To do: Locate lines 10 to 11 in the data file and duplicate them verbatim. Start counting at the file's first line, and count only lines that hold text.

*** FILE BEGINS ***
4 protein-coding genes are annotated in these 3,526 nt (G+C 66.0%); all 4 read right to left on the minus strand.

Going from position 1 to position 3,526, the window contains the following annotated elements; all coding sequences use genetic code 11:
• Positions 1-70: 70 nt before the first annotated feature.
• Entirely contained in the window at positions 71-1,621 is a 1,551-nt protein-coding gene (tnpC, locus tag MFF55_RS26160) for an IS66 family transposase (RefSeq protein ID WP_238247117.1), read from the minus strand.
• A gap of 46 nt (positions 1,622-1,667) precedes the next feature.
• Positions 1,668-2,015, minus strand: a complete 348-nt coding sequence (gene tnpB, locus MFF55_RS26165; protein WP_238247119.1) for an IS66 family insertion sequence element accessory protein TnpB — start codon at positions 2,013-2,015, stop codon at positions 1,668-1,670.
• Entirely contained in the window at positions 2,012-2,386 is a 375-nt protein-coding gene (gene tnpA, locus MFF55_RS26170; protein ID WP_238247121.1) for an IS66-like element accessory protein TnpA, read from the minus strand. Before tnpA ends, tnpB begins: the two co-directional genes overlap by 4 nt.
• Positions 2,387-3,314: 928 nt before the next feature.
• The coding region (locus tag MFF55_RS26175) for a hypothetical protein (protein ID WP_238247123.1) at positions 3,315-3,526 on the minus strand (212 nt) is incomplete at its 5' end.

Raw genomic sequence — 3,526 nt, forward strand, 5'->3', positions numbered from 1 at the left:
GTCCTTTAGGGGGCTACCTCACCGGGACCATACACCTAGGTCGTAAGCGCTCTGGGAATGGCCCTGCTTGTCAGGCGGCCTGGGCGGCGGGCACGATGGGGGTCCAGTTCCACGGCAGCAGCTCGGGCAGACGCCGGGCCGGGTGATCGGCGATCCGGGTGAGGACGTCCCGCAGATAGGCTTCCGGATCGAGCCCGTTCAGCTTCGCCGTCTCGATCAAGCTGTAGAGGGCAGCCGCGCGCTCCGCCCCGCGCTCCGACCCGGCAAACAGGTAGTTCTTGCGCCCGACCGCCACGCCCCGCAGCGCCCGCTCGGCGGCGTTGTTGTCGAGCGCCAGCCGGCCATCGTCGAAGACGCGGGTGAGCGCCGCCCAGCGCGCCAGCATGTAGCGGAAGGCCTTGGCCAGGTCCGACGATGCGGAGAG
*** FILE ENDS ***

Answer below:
Raw genomic sequence — 3,526 nt, forward strand, 5'->3', positions numbered from 1 at the left:
GTCCTTTAGGGGGCTACCTCACCGGGACCATACACCTAGGTCGTAAGCGCTCTGGGAATGGCCCTGCTTGTCAGGCGGCCTGGGCGGCGGGCACGATGGGGGTCCAGTTCCACGGCAGCAGCTCGGGCAGACGCCGGGCCGGGTGATCGGCGATCCGGGTGAGGACGTCCCGCAGATAGGCTTCCGGATCGAGCCCGTTCAGCTTCGCCGTCTCGATCAAGCTGTAGAGGGCAGCCGCGCGCTCCGCCCCGCGCTCCGACCCGGCAAACAGGTAGTTCTTGCGCCCGACCGCCACGCCCCGCAGCGCCCGCTCGGCGGCGTTGTTGTCGAGCGCCAGCCGGCCATCGTCGAAGACGCGGGTGAGCGCCGCCCAGCGCGCCAGCATGTAGCGGAAGGCCTTGGCCAGGTCCGACGATGCGGAGAG